NHS Forth Valley Celebrates the Contribution of Nurses and Midwives
NHS Forth Valley Nurse Director, Professor Angela Wallace, has paid tribute to the 3,000 plus nurses and midwives who work across NHS Forth Valley as the profession celebrates International Nurses Day on 12th May 2020 during the first ever Global Year of the Nurse and Midwife.
At a time when the world is in the throes of a viral pandemic Professor Wallace said the dedication by nurses, both in hospital and in the community, was inspirational.
She said: “The way our nurses have stepped up to caring for people during these challenging times has been nothing short of amazing. If there is a silver lining it is that nurses everywhere have been visible in a way that we could never have imagined. Their leadership and their impact on caring for people whilst developing new ways of working has been seen by the public first hand and in real time.”
She added: “The 2020 Global Year of the Nurse and Midwife coincides with Florence Nightingale’s bicentennial year and is an opportunity to say thank you to local nurses and midwives across NHS Forth Valley.
“Throughout NHS Forth Valley celebrations were planned but in the wake of Covid-19 these have had to be changed to respond to the pandemic and national guidance on physical distancing.
“However we have gathered experiences of people in their care and from those of us in senior and supporting roles to help pay tribute to them and remind nurses at this time that they are valued and recognised for all that they do.”
Part of the 2020 Year of the Nurse and Midwife also involves the Nightingale Challenge which is to ask every employer around the world to provide leadership and developmental training. NHS Forth Valley is one of the organisations across the world taking part.
Professor Wallace continued: “NHS Forth Valley has extremely talented nurses and midwives who are continually supported in their development and in doing so promote careers in nursing and midwifery for future generations.
“We have recently seen this in action with our student nurses and midwifes responding to the call for additional NHS Staff by volunteering to come into service whilst completing and finishing their studies. We celebrate our students too at this time and give thanks to them during International Nurse’s Week.”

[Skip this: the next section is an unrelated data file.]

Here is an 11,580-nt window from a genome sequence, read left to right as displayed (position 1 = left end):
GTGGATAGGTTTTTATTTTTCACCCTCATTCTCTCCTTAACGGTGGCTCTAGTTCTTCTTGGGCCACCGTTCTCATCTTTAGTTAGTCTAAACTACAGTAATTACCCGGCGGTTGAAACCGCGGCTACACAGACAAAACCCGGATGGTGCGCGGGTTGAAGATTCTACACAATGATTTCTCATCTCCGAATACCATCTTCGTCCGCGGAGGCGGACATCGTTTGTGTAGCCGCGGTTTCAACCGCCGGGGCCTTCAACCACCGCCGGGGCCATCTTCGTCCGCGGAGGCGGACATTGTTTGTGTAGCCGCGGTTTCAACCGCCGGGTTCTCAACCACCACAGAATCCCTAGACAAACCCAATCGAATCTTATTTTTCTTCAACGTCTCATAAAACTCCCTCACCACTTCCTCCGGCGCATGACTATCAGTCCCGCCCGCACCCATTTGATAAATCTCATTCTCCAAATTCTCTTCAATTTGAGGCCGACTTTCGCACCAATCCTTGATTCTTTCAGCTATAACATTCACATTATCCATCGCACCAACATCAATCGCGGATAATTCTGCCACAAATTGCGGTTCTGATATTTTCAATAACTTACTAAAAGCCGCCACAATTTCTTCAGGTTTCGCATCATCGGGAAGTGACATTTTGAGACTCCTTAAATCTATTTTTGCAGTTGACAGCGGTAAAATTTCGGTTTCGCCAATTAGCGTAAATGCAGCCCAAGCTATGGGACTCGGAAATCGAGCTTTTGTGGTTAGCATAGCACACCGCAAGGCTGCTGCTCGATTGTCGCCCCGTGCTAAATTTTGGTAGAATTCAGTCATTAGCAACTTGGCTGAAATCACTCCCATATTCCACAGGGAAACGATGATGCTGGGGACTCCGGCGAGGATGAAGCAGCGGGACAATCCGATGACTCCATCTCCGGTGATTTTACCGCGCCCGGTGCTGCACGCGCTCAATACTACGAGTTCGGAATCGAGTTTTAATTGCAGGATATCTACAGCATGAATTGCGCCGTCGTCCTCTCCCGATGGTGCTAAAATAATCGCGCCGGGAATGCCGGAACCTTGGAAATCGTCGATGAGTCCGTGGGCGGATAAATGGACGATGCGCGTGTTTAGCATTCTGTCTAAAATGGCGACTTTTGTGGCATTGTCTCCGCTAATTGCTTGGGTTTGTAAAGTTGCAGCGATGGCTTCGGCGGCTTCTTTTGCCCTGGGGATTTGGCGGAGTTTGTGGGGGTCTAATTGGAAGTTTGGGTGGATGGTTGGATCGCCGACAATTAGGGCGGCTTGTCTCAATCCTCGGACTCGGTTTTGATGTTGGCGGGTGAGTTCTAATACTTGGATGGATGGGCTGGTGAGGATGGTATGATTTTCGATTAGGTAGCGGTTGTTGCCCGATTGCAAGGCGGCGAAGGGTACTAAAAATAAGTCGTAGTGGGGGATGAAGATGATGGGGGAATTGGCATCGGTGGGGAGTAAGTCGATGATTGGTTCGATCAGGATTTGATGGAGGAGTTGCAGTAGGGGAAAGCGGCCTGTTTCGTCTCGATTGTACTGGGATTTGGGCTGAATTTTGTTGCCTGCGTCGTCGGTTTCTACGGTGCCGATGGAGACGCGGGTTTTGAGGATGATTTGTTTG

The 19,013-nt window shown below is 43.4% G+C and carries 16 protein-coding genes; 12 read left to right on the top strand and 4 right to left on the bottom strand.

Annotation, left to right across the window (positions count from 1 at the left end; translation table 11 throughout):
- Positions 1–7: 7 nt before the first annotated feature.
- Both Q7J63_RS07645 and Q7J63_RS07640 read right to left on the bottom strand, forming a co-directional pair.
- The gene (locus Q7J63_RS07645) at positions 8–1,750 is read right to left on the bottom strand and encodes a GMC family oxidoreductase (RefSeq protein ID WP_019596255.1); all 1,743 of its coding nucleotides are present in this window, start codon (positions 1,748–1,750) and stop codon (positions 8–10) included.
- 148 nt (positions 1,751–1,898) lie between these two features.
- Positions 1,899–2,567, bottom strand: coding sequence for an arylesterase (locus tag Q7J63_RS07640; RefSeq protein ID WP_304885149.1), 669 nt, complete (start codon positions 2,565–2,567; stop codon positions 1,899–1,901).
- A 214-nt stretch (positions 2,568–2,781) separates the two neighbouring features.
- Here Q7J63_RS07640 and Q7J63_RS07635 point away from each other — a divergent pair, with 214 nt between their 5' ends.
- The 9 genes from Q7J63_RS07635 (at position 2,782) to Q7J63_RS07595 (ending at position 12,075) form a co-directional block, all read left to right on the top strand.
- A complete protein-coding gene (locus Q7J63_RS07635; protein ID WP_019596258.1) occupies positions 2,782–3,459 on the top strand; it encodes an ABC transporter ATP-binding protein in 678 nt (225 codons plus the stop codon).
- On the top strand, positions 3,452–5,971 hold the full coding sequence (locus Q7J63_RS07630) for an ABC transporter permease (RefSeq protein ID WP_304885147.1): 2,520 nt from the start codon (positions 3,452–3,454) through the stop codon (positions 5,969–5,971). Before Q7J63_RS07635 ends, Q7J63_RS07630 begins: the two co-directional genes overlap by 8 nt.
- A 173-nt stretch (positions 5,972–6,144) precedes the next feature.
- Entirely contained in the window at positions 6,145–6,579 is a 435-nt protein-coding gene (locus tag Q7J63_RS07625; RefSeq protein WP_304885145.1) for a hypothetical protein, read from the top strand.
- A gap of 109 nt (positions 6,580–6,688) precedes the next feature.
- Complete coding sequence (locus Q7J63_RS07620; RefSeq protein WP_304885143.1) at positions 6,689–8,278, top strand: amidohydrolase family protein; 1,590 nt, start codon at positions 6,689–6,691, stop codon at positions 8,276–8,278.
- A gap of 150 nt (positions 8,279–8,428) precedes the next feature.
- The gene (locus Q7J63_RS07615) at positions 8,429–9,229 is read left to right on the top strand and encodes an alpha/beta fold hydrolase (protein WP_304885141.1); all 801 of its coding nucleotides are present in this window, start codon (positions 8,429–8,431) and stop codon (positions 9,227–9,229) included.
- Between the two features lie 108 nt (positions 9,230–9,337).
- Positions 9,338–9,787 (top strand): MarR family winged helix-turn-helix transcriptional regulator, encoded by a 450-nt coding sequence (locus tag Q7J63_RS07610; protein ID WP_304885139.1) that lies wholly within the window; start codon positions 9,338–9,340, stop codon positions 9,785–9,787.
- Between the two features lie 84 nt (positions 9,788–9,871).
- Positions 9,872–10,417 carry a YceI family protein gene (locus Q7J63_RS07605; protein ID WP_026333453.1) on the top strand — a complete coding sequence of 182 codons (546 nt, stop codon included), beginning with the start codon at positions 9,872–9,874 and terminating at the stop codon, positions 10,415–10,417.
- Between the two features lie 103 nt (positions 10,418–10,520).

Vicky Garvock from Larbert is a NHS Forth Valley Learning Disability Charge Nurse working in the community and has been qualified for 13 years. Her first role as a nurse was at Loch View but her love of caring began whilst still at school. Influenced by her family, who worked in the caring professions, she became a buddy for children at Dawson Park School in Falkirk at a tender age, helping them play at playtime. At high school she volunteered at Torwood School, showing children with a learning disability how to bake cakes to raise money for charity, an extremely successful enterprise which resulted in the purchase of a school bus.
Once she realised that her future lay in nursing, she followed her heart and chose to specialise in learning disability.
Vicky explained: “I think it’s just such a rewarding career as you can become involved in people’s lives all the way through. I also like being an advocate for those who haven’t got a voice be it helping them access social services, health care or indeed everything they need to have a happy life. It means so much to get a smile.
“I think nursing offers so many career paths within the NHS. There’s no limit to your ambition. It’s a really exciting place to be.”
The path to nursing for Pamela Young, who works in the Stroke Unit at Forth Valley Royal Hospital, was prompted by caring for a family member who sadly passed away after being nursed at home. Pamela had previously worked for many years dispensing in a pharmacy, then switched to management but was looking for a change of career. Her first post was at St John’s Hospital in Livingstone before she moved to work with NHS Forth Valley.
Pamela said: “I have no regrets about moving into nursing. It’s very rewarding helping patients get some normality back to their lives after suffering an acute event which has potentially turned their lives upside down. I also feel it is a great privilege nursing for people at the end of their life and supporting families through the hardest of times.
“Every day you learn something new and no one stroke experience is the same as another. If I was to give any advice to a nursing student I would say that although nursing can be challenging both physically and emotionally the rewards outweigh any challenges you face. Your team is the strongest support you will have throughout your career and leaning on each other when you need it most will get you through the toughest of days.”